In Kohli's Indian bowling line-up, the fast bowlers take 47% of the wickets, at an average of 26.79, while the spinners contribute 53%, averaging 25.02. Those are almost perfect numbers for a bowling unit, suggesting shared responsibilities of bowling duties between pace and spin, with both equally capable of taking wickets. In fact, Kohli is among only four captains in this list, for whom the pace-spin wickets distribution lies between a 70-30 to 40-60 percentage ratio, and both fast bowlers and spinners average under 30. The other captains who have lucky enough to have such varied and efficient bowling attacks are May, Taylor and Waugh.
The scatter plots for pace attack of each captain maps the averages against the percentage of wickets taken. Richards is in the extreme top right: in the 50 Tests he captained, West Indies' fast bowlers took 95.5% of the total bowler wickets, and averaged 22.89 runs per wicket. In Lloyd's era, fast bowlers contributed 88.8% of the bowler wickets, and averaged 24.93. For Cronje, the percentage contribution was 84.2. At the other extreme is MAK Pataudi, who led a spin-dominated Indian attack: fast bowlers contributed only 19% of the total bowler wickets. Kohli's India is relatively low in percentage terms because of the number of home games, but the average is excellent.
The spin scatter plot has far fewer teams in the sub-30-average region, which is to be expected. There are only four names there - May, Kohli, Taylor and Waugh. However, there are many other teams whose spinners average only marginally above 30, including Misbah's Pakistan, the Indian teams under Sourav Ganguly and Mohammad Azharuddin, Ponting's Australia and Strauss' England. The two dots that stand out from the rest are again Pataudi's India - where 81% of the bowler dismissals were by spinners - and Richards' West Indies, where spinners took 4.5% of the wickets at an average of nearly 55.
The strategic skills of all captains look much better when they have a bowling attack that can apply sustained and relentless pressure on opposition batsmen. Kohli has been blessed with such a line-up: in his stint as captain so far, there are five bowlers with 50-plus wickets at sub-30 averages - R Ashwin, Ravindra Jadeja, Mohammed Shami, Ishant Sharma and Jasprit Bumrah. Umesh Yadav just misses the mark, averaging 32.51 for his 79 wickets under Kohli.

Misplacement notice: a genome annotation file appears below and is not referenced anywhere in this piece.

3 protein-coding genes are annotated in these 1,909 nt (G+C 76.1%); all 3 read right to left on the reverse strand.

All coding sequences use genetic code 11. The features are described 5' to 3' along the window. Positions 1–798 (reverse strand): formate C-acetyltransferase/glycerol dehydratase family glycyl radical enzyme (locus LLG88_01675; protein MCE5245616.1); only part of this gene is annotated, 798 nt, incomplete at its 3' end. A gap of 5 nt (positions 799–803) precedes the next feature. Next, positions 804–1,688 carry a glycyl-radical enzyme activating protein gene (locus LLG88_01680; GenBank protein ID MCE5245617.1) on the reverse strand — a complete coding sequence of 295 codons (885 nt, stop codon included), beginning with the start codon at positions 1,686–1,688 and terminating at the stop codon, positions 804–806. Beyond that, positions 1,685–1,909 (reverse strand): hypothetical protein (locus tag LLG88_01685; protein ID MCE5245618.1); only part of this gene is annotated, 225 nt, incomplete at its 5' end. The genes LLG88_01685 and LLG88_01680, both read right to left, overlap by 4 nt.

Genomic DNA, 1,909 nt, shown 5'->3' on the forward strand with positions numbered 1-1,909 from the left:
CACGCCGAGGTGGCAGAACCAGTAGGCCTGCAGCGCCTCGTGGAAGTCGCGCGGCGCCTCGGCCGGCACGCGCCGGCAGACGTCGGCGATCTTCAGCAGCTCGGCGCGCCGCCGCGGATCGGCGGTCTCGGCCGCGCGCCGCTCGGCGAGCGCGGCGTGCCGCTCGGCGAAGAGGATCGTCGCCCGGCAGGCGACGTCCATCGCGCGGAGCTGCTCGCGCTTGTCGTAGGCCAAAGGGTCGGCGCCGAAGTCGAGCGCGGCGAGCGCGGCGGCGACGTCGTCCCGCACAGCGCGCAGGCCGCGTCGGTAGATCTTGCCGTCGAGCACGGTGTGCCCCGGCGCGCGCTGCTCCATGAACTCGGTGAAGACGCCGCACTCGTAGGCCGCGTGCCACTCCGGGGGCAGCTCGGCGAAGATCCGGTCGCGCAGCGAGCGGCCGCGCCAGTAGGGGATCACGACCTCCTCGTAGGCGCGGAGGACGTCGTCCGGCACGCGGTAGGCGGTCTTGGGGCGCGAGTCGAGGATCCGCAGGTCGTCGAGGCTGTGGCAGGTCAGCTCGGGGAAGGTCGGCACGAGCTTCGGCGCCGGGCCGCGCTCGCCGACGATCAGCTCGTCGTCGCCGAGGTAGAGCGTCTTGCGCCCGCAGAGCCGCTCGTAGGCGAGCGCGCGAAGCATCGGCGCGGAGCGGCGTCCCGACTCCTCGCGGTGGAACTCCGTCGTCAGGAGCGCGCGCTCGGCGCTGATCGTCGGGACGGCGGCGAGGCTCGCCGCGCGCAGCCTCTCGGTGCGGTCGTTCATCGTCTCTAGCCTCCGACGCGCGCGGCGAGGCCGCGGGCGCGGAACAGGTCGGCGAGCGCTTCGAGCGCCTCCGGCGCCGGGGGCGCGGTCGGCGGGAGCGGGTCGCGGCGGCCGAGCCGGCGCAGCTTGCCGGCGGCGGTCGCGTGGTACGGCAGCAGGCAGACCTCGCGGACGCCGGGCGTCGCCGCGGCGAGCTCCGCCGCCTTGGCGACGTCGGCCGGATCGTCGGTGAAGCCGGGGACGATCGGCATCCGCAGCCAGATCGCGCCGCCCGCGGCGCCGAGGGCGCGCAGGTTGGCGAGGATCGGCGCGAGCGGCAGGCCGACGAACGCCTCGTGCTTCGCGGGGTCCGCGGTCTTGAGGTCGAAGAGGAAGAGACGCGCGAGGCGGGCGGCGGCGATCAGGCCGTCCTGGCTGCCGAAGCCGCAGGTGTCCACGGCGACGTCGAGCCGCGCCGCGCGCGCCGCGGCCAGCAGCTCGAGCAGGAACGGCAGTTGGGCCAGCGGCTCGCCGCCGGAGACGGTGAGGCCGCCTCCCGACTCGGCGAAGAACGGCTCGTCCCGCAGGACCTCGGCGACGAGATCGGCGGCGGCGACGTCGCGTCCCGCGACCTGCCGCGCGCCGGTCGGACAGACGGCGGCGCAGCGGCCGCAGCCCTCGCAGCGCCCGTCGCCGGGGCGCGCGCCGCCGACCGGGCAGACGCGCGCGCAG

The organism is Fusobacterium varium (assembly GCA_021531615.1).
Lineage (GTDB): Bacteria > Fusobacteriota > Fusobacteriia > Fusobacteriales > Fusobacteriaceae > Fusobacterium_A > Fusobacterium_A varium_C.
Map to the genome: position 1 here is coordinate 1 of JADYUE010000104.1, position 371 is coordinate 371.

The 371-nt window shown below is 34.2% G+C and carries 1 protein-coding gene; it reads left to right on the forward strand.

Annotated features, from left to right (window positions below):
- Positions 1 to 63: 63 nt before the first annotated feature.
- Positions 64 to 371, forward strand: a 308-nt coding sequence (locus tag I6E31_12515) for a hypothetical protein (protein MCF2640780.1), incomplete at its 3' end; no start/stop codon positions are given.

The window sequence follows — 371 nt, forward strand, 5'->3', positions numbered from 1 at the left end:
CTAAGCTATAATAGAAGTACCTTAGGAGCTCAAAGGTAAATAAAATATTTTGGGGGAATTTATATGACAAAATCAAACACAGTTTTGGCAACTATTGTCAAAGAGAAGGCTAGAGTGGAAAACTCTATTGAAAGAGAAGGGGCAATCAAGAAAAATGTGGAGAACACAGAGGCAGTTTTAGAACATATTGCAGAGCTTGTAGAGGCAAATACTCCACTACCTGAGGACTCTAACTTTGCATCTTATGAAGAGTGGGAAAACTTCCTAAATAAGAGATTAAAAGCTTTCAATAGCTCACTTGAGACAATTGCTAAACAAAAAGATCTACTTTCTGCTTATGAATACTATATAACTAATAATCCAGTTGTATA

Among the 27 captains who have led in at least 40 Tests, only nine have had at least five such bowlers. Among them, only three - May, Ponting and Kohli - have had more than one spinner in that list. Lloyd, Richards and Michael Vaughan are in this list of nine, but with all-pace line-ups.
Out of the five bowlers who average below 30 in Kohli's India, three of them - Ashwin, Jadeja and Bumrah - average less than 25. Only seven captains have had the luxury of at least three bowlers taking 50-plus wickets and averaging below 25.
All of this indicates that this attack is not only the best that India have ever had - by a distance - but also one of the best that any captain has had the privilege of leading. That said, though, Kohli's India have still lost Test series in England and South Africa, and 37 of their 51 Tests have either been in Asia or in the West Indies, which have been easier venues for India's bowlers in the last few years.
However, it's clear that this balanced bowling attack has given the Indian team an edge it has seldom had, given that India have traditionally been known as a batting and spin powerhouse. The presence of a solid pace attack has made India competitive overseas, and has given them opportunities to consistently notch up wins when playing away from home. In home conditions, India have always been tough to beat, but armed with this bowling attack, they have become almost unbeatable.
With inputs from Shiva Jayaraman